violates the settled doctrine that the candidate who obtains the
second highest number of votes may not be proclaimed winner in
case the winning candidate is disqualified. In every election, the
peoples choice is the paramount consideration and their expressed
will must, at all times, be given effect. When the majority speaks
and elects into office a candidate by giving him the highest number
of votes cast in the election for the office, no one can be declared
elected in his place. In Domino v. COMELEC, this Court ruled, viz.:

It would be extremely repugnant to the basic concept of


the constitutionally guaranteed right to suffrage if a
candidate who has not acquired the majority or plurality
of votes is proclaimed winner and imposed as
representative of a constituency, the majority of which
have positively declared through their ballots that they do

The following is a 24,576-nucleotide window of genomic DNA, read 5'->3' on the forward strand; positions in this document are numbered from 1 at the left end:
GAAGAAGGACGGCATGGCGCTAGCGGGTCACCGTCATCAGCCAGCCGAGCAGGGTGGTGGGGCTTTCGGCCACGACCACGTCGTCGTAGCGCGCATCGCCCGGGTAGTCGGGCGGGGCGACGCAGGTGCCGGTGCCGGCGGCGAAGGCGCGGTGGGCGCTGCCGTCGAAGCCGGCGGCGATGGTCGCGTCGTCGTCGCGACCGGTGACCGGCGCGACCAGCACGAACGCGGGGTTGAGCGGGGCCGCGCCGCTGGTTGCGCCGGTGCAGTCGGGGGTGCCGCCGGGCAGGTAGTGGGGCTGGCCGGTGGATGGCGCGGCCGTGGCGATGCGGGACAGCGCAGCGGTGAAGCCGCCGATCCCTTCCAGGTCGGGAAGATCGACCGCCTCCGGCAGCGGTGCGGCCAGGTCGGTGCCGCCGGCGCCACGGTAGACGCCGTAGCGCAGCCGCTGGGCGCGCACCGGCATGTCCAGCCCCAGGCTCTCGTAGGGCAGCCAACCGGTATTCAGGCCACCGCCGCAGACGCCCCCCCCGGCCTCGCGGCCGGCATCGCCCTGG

not choose him. To simplistically assume that the second
placer would have received that (sic) other votes would be
to substitute our judgment for the mind of the voters. He
could not be considered the first among the qualified
candidates because in a field which excludes the qualified
candidate, the conditions would have substantially
changed.

xxx

The effect of a decision declaring a person ineligible to


hold an office is only that the election fails entirely, that
the wreath of victory cannot be transferred from the
disqualified winner to the repudiated loser because the
law then as now only authorizes a declaration in favor of
the person who has obtained a plurality of votes, and does
not entitle the candidate receiving the next highest
number of votes to be declared elected. In such case, the
electors have failed to make a choice and the election is
a nullity. To allow the defeated and repudiated candidate